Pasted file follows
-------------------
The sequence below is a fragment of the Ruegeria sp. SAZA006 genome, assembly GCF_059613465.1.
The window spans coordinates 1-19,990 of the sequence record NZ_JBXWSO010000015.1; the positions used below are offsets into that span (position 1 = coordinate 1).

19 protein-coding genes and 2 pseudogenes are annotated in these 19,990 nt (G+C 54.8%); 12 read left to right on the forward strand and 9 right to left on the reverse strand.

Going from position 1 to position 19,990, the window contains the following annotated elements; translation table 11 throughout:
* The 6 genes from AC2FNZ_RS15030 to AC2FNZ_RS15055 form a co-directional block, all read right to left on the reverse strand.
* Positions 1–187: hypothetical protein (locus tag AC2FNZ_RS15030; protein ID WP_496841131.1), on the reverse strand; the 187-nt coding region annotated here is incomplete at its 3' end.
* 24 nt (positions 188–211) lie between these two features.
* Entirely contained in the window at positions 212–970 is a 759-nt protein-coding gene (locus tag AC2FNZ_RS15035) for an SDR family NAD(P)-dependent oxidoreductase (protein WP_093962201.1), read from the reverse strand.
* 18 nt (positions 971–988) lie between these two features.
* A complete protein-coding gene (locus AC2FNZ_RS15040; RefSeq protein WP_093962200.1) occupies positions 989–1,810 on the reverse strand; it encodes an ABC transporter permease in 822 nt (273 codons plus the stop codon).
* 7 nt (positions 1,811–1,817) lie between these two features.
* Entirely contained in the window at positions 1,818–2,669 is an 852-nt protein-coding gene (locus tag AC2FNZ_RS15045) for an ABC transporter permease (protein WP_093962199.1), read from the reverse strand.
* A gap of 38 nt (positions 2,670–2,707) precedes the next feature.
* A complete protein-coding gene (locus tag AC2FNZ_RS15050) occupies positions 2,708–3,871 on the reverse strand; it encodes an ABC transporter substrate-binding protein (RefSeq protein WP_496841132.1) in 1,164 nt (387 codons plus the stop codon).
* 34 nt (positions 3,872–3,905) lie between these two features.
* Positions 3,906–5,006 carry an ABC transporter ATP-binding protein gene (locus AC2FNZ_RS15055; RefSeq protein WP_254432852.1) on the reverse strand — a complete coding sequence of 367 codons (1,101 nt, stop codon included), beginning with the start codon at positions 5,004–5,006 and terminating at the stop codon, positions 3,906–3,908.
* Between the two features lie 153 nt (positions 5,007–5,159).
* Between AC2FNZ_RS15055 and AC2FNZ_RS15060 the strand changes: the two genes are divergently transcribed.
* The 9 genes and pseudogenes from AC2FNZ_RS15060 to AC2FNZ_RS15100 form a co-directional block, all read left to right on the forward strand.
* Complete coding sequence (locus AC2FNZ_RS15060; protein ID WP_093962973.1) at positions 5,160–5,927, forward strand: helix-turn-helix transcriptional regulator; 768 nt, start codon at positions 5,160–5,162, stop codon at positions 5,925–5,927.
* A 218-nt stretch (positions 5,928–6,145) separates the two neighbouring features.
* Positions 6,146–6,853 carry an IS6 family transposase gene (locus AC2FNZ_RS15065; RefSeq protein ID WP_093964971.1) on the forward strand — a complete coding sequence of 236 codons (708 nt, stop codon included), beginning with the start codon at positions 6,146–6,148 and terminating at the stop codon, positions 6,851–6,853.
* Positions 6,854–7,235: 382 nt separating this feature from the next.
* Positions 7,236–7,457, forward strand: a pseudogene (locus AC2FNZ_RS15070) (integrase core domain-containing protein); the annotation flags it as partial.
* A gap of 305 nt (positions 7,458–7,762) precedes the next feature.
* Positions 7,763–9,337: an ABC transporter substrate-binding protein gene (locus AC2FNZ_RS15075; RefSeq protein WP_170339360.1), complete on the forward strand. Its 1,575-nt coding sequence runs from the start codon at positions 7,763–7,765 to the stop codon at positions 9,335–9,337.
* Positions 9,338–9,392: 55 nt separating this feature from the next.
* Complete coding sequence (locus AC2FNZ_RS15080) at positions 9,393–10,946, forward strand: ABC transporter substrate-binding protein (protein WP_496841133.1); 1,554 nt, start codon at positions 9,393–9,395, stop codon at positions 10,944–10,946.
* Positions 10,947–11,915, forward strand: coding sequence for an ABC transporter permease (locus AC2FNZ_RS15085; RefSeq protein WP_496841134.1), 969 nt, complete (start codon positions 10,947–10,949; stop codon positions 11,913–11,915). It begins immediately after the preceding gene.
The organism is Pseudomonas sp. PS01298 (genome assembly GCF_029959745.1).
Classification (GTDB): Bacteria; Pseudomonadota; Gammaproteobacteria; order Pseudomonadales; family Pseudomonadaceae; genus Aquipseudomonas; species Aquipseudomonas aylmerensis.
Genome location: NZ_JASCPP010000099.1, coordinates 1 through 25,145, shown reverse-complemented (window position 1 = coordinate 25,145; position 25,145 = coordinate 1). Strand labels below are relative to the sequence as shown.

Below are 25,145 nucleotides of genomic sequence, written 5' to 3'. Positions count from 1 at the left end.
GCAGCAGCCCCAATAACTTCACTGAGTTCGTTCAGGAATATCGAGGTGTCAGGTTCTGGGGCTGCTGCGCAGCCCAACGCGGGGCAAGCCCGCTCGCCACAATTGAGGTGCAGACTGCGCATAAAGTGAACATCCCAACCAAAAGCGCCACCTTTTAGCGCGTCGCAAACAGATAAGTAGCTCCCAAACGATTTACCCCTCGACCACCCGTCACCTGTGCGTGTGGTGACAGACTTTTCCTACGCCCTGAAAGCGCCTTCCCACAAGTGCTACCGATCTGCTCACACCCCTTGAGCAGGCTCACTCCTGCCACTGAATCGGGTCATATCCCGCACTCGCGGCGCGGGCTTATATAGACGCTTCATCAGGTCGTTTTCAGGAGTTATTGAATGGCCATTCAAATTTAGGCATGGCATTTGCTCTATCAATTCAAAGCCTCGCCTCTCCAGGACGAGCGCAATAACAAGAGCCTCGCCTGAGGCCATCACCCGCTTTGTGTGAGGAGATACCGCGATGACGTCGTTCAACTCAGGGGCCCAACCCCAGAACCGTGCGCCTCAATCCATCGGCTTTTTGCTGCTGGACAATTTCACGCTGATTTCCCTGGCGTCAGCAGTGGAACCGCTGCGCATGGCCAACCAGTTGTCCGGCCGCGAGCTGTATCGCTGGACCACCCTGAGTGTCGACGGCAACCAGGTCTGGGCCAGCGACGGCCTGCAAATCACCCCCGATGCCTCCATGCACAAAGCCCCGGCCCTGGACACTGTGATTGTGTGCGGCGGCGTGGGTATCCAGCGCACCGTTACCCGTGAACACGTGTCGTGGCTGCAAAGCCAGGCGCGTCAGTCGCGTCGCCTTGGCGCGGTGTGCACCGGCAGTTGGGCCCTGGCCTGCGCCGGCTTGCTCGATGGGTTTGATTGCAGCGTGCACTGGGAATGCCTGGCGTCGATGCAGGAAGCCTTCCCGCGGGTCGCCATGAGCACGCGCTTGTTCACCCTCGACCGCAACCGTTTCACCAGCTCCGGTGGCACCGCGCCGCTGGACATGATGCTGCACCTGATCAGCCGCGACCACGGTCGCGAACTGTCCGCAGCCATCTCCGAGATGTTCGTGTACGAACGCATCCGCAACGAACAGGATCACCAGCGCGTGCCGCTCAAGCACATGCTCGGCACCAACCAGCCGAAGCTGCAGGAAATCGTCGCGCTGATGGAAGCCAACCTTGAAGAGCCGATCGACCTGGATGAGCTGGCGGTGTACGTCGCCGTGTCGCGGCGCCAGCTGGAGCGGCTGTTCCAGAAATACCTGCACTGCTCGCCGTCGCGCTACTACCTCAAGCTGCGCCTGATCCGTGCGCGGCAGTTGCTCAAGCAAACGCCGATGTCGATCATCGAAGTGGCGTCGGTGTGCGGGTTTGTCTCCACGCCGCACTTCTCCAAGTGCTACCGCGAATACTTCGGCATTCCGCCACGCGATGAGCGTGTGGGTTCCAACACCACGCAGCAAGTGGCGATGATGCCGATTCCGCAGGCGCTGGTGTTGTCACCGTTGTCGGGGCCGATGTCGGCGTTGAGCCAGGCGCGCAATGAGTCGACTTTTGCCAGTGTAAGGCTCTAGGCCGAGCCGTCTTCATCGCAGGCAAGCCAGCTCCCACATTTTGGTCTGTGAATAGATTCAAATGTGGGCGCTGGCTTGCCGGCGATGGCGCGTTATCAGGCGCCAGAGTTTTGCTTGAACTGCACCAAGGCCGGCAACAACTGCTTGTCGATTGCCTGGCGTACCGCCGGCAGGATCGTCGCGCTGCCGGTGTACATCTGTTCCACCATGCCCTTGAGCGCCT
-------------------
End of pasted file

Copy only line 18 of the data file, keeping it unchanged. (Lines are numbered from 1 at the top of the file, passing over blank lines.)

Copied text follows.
* Between AC2FNZ_RS15055 and AC2FNZ_RS15060 the strand changes: the two genes are divergently transcribed.